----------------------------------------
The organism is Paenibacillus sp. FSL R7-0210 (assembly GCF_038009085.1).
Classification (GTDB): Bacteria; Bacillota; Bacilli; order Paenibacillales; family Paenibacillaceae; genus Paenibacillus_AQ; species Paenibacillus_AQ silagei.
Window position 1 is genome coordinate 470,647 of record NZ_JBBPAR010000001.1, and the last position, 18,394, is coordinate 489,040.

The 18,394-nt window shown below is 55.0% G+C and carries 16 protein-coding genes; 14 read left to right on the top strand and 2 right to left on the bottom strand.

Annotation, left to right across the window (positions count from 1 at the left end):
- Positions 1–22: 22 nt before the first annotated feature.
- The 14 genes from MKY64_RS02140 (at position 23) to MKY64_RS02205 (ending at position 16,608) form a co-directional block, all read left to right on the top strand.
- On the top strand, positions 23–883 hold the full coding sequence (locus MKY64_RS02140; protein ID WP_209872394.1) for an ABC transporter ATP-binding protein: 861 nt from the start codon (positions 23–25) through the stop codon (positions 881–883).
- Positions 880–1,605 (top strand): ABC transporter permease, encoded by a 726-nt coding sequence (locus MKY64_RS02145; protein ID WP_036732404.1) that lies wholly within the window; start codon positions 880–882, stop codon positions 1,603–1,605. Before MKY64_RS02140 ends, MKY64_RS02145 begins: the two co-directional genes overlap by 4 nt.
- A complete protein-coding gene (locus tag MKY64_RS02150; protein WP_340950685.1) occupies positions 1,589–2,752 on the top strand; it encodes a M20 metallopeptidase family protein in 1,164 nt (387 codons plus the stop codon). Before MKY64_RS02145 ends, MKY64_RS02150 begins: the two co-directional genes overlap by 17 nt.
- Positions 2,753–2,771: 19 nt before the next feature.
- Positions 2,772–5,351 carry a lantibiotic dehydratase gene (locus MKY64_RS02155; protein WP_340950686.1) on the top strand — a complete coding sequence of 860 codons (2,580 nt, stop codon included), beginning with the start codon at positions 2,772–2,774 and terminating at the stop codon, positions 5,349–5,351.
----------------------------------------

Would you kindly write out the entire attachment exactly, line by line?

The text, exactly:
The organism is Paenibacillus sp. FSL R7-0210 (assembly GCF_038009085.1).
Classification (GTDB): Bacteria; Bacillota; Bacilli; order Paenibacillales; family Paenibacillaceae; genus Paenibacillus_AQ; species Paenibacillus_AQ silagei.
Window position 1 is genome coordinate 470,647 of record NZ_JBBPAR010000001.1, and the last position, 18,394, is coordinate 489,040.

The 18,394-nt window shown below is 55.0% G+C and carries 16 protein-coding genes; 14 read left to right on the top strand and 2 right to left on the bottom strand.

Annotation, left to right across the window (positions count from 1 at the left end):
- Positions 1–22: 22 nt before the first annotated feature.
- The 14 genes from MKY64_RS02140 (at position 23) to MKY64_RS02205 (ending at position 16,608) form a co-directional block, all read left to right on the top strand.
- On the top strand, positions 23–883 hold the full coding sequence (locus MKY64_RS02140; protein ID WP_209872394.1) for an ABC transporter ATP-binding protein: 861 nt from the start codon (positions 23–25) through the stop codon (positions 881–883).
- Positions 880–1,605 (top strand): ABC transporter permease, encoded by a 726-nt coding sequence (locus MKY64_RS02145; protein ID WP_036732404.1) that lies wholly within the window; start codon positions 880–882, stop codon positions 1,603–1,605. Before MKY64_RS02140 ends, MKY64_RS02145 begins: the two co-directional genes overlap by 4 nt.
- A complete protein-coding gene (locus tag MKY64_RS02150; protein WP_340950685.1) occupies positions 1,589–2,752 on the top strand; it encodes a M20 metallopeptidase family protein in 1,164 nt (387 codons plus the stop codon). Before MKY64_RS02145 ends, MKY64_RS02150 begins: the two co-directional genes overlap by 17 nt.
- Positions 2,753–2,771: 19 nt before the next feature.
- Positions 2,772–5,351 carry a lantibiotic dehydratase gene (locus MKY64_RS02155; protein WP_340950686.1) on the top strand — a complete coding sequence of 860 codons (2,580 nt, stop codon included), beginning with the start codon at positions 2,772–2,774 and terminating at the stop codon, positions 5,349–5,351.